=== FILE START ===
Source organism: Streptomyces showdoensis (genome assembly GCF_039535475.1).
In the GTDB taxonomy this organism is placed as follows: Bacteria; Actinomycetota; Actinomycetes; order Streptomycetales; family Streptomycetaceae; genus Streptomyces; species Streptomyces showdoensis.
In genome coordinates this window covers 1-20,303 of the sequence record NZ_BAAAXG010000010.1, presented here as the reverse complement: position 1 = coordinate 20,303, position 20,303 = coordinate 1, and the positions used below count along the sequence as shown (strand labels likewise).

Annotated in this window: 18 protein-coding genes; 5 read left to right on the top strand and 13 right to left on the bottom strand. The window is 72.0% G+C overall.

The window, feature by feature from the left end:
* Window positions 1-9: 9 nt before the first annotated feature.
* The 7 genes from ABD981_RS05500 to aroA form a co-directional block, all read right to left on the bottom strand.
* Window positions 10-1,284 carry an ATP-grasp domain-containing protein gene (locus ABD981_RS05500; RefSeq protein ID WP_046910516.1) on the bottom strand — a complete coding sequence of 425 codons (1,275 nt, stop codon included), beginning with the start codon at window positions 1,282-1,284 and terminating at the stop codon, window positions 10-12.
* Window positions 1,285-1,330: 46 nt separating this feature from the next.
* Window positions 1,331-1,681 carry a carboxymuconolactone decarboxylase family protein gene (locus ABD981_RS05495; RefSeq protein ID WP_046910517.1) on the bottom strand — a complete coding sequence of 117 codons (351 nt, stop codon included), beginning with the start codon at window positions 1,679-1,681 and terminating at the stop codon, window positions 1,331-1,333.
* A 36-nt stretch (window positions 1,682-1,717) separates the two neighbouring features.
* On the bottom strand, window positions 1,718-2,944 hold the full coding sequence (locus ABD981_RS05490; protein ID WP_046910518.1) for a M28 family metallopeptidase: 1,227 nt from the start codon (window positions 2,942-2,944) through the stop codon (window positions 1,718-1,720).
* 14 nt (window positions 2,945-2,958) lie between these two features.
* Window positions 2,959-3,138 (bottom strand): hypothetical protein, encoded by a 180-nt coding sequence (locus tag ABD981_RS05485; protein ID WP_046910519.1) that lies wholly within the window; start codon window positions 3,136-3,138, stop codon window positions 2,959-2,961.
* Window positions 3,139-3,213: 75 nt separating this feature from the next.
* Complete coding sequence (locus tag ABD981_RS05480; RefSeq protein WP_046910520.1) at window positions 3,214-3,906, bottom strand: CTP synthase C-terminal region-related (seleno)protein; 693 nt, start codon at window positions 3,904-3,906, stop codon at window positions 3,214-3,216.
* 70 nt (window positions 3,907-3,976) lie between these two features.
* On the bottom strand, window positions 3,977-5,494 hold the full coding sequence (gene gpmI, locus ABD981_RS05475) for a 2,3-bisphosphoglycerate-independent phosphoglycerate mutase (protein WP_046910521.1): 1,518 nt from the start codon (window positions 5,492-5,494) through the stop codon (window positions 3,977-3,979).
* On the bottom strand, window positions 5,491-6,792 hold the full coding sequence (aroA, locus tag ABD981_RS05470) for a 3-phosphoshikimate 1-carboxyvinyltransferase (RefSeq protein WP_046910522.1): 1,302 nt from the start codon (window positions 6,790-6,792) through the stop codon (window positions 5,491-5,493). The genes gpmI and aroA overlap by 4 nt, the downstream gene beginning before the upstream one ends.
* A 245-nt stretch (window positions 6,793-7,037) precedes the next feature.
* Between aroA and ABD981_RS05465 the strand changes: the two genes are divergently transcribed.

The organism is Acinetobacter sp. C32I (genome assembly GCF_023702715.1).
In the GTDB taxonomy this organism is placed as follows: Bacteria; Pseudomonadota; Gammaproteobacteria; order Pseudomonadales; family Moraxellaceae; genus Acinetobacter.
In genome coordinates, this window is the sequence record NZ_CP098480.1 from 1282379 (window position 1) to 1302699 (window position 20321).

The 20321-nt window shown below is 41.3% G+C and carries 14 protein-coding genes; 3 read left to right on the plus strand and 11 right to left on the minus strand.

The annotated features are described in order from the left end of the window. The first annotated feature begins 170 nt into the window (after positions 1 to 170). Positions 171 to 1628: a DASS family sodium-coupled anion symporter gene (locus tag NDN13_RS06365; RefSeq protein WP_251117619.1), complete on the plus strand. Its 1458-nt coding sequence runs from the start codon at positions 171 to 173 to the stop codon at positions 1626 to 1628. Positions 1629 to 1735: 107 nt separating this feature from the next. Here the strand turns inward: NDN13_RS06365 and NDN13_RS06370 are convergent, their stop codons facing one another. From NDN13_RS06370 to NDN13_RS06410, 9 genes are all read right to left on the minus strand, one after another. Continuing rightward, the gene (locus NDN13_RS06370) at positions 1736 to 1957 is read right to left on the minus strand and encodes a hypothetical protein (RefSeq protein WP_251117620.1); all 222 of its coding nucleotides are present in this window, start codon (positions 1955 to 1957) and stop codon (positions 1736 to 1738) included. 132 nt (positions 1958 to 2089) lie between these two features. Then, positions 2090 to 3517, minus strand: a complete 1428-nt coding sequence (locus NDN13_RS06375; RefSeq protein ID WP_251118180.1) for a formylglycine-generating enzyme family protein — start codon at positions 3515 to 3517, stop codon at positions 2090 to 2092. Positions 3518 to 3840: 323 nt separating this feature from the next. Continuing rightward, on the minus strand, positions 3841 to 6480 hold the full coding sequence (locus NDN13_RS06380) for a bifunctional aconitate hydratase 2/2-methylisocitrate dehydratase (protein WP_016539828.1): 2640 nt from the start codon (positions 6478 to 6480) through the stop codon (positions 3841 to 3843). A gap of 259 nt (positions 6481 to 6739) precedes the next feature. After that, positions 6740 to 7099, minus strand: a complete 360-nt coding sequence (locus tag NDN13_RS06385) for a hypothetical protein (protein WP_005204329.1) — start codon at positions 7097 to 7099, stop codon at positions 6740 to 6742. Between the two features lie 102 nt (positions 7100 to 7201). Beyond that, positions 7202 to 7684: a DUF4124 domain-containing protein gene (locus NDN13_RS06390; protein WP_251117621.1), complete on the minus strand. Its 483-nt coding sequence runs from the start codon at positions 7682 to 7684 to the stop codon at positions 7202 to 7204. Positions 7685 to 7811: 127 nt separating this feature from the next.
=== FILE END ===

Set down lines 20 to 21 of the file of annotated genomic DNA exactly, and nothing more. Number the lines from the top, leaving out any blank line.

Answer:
* A 245-nt stretch (window positions 6,793-7,037) precedes the next feature.
* Between aroA and ABD981_RS05465 the strand changes: the two genes are divergently transcribed.